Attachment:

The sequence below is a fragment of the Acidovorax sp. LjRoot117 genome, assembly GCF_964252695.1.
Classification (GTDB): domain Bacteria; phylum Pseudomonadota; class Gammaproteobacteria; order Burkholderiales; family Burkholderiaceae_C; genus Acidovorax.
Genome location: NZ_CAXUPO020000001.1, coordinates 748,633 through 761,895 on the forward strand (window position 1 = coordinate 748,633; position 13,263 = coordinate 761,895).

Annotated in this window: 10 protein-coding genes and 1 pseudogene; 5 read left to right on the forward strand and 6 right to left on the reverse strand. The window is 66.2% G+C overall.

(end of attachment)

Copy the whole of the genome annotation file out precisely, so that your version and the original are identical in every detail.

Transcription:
The sequence below is a fragment of the Acidovorax sp. LjRoot117 genome, assembly GCF_964252695.1.
Classification (GTDB): domain Bacteria; phylum Pseudomonadota; class Gammaproteobacteria; order Burkholderiales; family Burkholderiaceae_C; genus Acidovorax.
Genome location: NZ_CAXUPO020000001.1, coordinates 748,633 through 761,895 on the forward strand (window position 1 = coordinate 748,633; position 13,263 = coordinate 761,895).

Annotated in this window: 10 protein-coding genes and 1 pseudogene; 5 read left to right on the forward strand and 6 right to left on the reverse strand. The window is 66.2% G+C overall.